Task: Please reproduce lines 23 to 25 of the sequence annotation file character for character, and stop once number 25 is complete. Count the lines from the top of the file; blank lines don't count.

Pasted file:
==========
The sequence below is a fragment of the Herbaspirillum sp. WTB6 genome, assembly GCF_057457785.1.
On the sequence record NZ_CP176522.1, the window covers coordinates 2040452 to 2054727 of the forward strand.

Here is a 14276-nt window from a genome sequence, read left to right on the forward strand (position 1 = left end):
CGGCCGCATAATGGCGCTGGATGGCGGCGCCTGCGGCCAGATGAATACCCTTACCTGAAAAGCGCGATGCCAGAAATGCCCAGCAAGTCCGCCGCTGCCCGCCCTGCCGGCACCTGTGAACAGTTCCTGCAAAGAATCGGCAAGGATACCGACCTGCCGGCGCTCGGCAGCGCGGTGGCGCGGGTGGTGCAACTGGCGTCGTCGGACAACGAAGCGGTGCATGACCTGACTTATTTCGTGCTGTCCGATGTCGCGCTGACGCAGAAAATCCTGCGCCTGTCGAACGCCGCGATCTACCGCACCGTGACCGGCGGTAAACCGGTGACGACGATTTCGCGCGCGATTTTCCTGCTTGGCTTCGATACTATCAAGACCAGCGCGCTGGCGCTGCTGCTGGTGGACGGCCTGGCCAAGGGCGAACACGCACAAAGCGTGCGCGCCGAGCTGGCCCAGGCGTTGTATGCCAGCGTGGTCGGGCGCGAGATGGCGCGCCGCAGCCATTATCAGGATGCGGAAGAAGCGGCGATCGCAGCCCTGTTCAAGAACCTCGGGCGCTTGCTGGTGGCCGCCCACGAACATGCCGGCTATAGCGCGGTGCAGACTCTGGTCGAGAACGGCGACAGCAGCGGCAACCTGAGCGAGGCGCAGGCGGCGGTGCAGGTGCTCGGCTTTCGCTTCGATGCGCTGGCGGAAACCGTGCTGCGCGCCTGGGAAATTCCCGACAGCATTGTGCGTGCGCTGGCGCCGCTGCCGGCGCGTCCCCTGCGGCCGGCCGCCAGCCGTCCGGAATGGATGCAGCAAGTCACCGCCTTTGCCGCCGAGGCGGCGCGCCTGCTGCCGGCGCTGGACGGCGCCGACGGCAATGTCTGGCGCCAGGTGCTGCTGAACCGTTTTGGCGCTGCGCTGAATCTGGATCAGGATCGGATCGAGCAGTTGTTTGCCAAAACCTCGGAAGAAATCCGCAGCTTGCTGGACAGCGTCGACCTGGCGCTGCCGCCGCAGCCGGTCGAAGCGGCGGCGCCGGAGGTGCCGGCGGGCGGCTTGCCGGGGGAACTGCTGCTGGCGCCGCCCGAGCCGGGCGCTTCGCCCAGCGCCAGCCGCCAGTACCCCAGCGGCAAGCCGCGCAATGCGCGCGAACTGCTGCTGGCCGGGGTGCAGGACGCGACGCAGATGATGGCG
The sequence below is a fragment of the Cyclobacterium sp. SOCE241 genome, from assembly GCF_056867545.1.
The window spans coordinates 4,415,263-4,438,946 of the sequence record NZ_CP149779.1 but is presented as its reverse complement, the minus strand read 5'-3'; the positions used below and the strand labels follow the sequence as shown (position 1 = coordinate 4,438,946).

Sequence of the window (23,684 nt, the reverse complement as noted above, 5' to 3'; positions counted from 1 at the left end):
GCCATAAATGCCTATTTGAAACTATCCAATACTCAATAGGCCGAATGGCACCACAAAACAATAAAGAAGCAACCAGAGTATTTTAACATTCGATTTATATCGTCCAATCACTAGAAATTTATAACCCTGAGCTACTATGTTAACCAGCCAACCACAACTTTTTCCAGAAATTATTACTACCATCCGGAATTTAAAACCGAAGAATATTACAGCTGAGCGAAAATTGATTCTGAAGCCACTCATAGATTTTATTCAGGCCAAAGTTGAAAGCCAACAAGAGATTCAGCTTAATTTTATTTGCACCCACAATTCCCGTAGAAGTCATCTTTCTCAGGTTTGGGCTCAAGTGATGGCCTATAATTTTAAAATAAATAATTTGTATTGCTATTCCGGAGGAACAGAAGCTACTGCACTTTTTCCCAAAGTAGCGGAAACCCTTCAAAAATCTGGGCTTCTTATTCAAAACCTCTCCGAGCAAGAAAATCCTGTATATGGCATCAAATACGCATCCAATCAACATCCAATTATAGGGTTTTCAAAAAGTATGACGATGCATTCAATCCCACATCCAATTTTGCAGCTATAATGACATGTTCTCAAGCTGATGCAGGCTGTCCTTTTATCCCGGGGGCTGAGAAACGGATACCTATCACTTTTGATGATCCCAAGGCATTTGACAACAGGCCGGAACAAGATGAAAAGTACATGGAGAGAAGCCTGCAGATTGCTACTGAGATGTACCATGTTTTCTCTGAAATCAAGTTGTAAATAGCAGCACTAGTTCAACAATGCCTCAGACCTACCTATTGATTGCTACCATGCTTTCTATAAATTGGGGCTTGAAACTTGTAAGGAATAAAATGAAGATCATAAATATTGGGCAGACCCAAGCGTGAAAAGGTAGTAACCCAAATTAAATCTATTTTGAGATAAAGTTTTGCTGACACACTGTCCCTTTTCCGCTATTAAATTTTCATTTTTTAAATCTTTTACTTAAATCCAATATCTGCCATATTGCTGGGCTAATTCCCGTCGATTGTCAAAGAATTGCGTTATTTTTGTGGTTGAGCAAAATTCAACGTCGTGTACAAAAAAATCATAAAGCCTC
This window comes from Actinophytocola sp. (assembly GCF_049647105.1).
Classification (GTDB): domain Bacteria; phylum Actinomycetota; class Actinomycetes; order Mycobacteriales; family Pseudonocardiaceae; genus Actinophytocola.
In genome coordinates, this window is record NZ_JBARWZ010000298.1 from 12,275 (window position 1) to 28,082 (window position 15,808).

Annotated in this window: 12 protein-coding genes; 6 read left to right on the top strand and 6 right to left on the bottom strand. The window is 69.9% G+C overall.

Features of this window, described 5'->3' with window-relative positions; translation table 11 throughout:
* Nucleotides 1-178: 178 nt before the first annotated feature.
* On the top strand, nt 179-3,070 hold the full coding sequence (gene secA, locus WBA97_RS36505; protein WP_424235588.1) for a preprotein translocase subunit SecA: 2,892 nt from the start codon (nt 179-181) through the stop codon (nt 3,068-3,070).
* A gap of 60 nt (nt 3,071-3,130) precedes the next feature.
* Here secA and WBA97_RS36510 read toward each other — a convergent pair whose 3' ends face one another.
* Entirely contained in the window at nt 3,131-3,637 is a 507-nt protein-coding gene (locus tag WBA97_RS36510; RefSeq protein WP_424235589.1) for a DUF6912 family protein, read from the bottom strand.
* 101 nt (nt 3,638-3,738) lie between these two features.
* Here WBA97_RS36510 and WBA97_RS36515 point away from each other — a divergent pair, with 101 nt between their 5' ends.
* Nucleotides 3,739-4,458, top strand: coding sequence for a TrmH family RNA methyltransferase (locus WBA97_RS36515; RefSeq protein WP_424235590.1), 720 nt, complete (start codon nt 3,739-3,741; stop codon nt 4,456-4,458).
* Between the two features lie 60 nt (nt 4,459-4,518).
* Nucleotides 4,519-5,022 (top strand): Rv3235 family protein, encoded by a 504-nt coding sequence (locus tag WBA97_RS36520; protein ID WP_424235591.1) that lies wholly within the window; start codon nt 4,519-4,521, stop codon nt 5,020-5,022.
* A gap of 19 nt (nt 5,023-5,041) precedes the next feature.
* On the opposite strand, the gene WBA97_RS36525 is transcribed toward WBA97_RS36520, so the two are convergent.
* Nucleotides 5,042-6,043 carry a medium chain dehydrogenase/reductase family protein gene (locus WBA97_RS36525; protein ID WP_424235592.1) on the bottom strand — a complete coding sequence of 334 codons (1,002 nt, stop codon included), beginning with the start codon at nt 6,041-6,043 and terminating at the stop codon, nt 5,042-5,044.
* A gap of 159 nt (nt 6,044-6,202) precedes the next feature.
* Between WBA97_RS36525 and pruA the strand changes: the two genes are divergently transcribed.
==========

* Nucleotides 4,519-5,022 (top strand): Rv3235 family protein, encoded by a 504-nt coding sequence (locus tag WBA97_RS36520; protein ID WP_424235591.1) that lies wholly within the window; start codon nt 4,519-4,521, stop codon nt 5,020-5,022.
* A gap of 19 nt (nt 5,023-5,041) precedes the next feature.
* On the opposite strand, the gene WBA97_RS36525 is transcribed toward WBA97_RS36520, so the two are convergent.